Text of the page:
Trinity College, Cambridge, has to be one of the prettiest places in the world to shoot a wedding. I’ve been photographing weddings here since I started my career with a camera and I am always excited to return to this architectural gem. The beauty of its Great Court, the purity of its Tudor chapel, the soft light on its old stone – it makes an unsurpassable, memorable background for a young couple on their wedding day. I’ve photographed couples at the college in high summer and in a winter snow storm. I’ve photographed couples who met here when they were studying at Cambridge, and I’ve also photographed the Master’s daughter’s wedding. Below are some of my favourite shots from Trinity College weddings – capturing the beauty of the architecture, that unique Cambridge ambience of youthful energy and dignified history, and just people in the moment, enjoying coming together for a celebration of one couple’s commitment.
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The Photography: It’s that mixing of history in the architecture that makes it such an interesting and classic place to photograph, with phenomenal angles. The East Anglian light in the summer is always beautiful on the honey-coloured colleges and on the Backs. But it’s important, too, to ensure that the romantic energy of a young couple getting married – with their family and friends celebrating their love – translates to the photographs and isn’t over-taken by the classical location. Wedding photography is always about people in the moment, so you need to find the balance between doing a place like Trinity College justice and ensuring the focus is always, completely, on the bride and groom. Couples often hold their wedding in the chapel, their drinks reception (or cocktail hour) in the gardens and their wedding breakfast in the Great Hall. Those all require sensitivity to the different light and the different ambience in each location. One thing I like to do is to sneak my couple out during the wedding breakfast for a few shots; we do this quite swiftly and unobtrusively, and I find that most couples enjoy the chance to take a few quiet moments together, away from the throng, before heading back so they never feel they’re neglecting their guests. As one bride put it: ‘We felt we were getting some one-on-one time to relax but never felt as if we were away from our guests for too long or were removed from the party.’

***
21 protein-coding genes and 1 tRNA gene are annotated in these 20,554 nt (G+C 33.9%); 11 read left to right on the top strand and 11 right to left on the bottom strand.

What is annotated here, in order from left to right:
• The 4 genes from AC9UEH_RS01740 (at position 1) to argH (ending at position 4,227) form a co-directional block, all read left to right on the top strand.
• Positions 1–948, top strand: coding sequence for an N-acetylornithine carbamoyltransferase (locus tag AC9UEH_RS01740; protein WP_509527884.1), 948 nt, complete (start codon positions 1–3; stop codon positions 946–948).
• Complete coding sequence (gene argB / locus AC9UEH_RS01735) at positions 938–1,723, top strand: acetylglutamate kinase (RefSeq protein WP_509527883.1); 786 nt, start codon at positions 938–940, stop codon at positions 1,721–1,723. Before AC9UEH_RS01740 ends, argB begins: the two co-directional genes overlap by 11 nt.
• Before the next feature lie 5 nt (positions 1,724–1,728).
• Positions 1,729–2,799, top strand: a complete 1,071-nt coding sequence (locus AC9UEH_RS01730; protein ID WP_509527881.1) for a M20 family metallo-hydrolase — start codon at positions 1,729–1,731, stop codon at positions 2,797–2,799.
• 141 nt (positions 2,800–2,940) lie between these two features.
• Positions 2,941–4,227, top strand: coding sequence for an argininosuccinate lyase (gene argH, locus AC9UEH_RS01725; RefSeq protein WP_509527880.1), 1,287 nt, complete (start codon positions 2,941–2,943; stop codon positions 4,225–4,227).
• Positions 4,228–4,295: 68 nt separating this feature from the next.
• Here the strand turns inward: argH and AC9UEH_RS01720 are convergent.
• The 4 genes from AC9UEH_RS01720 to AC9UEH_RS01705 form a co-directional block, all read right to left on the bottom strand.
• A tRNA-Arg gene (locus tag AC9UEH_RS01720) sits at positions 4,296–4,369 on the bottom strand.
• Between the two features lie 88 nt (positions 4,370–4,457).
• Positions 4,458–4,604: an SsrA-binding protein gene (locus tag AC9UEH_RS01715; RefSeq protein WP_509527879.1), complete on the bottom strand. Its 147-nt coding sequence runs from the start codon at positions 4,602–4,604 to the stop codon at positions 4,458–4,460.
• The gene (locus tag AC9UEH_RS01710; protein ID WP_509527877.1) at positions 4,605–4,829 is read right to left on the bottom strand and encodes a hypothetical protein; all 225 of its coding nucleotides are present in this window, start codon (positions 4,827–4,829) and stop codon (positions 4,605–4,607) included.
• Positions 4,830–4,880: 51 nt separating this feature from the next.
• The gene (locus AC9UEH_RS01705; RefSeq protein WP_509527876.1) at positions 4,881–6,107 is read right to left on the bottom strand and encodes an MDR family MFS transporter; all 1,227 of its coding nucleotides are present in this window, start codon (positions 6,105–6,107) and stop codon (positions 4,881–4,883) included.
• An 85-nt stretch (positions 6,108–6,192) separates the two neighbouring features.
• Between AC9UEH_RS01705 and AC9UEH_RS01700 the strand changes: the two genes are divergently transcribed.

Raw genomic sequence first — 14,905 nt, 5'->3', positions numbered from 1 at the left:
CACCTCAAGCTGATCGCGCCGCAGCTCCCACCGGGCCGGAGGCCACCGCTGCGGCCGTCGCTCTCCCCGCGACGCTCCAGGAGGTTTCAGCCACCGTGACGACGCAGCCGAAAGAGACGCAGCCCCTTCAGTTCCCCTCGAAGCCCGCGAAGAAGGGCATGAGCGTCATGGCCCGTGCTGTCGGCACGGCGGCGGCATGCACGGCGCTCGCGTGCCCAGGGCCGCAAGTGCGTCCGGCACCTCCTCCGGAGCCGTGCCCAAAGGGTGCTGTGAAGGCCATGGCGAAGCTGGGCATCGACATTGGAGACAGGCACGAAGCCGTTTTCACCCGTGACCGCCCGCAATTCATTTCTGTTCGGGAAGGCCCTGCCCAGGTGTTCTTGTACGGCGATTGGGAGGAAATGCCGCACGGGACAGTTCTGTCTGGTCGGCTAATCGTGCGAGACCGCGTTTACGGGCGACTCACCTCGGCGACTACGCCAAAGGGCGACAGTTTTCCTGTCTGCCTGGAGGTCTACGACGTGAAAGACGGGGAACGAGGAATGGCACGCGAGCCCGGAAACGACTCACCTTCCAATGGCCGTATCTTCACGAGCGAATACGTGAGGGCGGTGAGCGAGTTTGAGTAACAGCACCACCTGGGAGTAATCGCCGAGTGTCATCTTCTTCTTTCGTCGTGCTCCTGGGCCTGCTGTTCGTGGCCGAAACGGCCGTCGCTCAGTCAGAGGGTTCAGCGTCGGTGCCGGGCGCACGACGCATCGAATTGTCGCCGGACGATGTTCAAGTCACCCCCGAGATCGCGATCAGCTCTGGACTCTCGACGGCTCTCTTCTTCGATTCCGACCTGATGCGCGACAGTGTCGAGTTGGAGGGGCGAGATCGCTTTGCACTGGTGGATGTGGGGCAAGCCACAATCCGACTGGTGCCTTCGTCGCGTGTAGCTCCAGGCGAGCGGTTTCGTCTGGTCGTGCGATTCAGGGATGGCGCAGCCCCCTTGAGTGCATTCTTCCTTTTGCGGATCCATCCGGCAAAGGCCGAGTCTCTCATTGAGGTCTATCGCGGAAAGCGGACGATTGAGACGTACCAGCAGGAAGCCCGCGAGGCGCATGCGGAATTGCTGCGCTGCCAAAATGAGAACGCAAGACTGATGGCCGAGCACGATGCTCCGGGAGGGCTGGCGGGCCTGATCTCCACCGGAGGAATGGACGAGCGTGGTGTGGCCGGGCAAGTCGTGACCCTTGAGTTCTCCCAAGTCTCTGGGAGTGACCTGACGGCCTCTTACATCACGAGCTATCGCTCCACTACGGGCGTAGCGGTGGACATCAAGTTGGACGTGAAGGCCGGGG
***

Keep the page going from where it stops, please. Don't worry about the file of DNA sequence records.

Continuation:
The History: Trinity College, Cambridge, dates back to 1324 but the major buildings date from the 16th and 17th centuries. The golden stone is typical of the university’s ancient buildings but the scale of the Great Court sets Trinity apart when it comes to photographs. Of course, a lot of what Trinity is about you can’t capture in an image – the 34 Nobel Prizes, for example! And the great and glorious who studied here, from Francis Bacon to Isaac Newton to Byron, who famously kept a tame bear because dogs weren’t allowed in the college rooms. When asked what he meant to do with him, he replied, ‘He should sit for a fellowship!’